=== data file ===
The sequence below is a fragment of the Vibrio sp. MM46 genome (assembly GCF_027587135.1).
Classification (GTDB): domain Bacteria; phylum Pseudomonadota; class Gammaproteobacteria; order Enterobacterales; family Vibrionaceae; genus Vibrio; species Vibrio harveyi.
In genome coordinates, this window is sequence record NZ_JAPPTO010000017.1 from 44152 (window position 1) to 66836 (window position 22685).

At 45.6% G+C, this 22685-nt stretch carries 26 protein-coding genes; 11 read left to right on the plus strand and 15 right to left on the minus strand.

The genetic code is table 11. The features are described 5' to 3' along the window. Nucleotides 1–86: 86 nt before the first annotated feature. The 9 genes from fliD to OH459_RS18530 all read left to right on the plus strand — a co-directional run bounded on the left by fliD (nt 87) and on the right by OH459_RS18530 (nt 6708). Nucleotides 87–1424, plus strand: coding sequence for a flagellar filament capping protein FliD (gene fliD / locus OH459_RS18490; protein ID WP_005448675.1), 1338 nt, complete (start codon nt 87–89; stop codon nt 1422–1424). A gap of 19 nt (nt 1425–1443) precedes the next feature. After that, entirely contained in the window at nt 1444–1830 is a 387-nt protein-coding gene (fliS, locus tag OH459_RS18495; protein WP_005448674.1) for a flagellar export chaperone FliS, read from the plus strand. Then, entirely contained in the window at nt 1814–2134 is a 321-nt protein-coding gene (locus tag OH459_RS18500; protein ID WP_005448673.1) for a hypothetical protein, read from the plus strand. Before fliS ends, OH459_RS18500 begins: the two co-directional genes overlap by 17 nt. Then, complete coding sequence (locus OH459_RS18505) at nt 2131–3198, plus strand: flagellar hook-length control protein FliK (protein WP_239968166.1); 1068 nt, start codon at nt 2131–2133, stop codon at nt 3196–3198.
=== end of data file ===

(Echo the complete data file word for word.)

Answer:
The sequence below is a fragment of the Vibrio sp. MM46 genome (assembly GCF_027587135.1).
Classification (GTDB): domain Bacteria; phylum Pseudomonadota; class Gammaproteobacteria; order Enterobacterales; family Vibrionaceae; genus Vibrio; species Vibrio harveyi.
In genome coordinates, this window is sequence record NZ_JAPPTO010000017.1 from 44152 (window position 1) to 66836 (window position 22685).

At 45.6% G+C, this 22685-nt stretch carries 26 protein-coding genes; 11 read left to right on the plus strand and 15 right to left on the minus strand.

The genetic code is table 11. The features are described 5' to 3' along the window. Nucleotides 1–86: 86 nt before the first annotated feature. The 9 genes from fliD to OH459_RS18530 all read left to right on the plus strand — a co-directional run bounded on the left by fliD (nt 87) and on the right by OH459_RS18530 (nt 6708). Nucleotides 87–1424, plus strand: coding sequence for a flagellar filament capping protein FliD (gene fliD / locus OH459_RS18490; protein ID WP_005448675.1), 1338 nt, complete (start codon nt 87–89; stop codon nt 1422–1424). A gap of 19 nt (nt 1425–1443) precedes the next feature. After that, entirely contained in the window at nt 1444–1830 is a 387-nt protein-coding gene (fliS, locus tag OH459_RS18495; protein WP_005448674.1) for a flagellar export chaperone FliS, read from the plus strand. Then, entirely contained in the window at nt 1814–2134 is a 321-nt protein-coding gene (locus tag OH459_RS18500; protein ID WP_005448673.1) for a hypothetical protein, read from the plus strand. Before fliS ends, OH459_RS18500 begins: the two co-directional genes overlap by 17 nt. Then, complete coding sequence (locus OH459_RS18505) at nt 2131–3198, plus strand: flagellar hook-length control protein FliK (protein WP_239968166.1); 1068 nt, start codon at nt 2131–2133, stop codon at nt 3196–3198.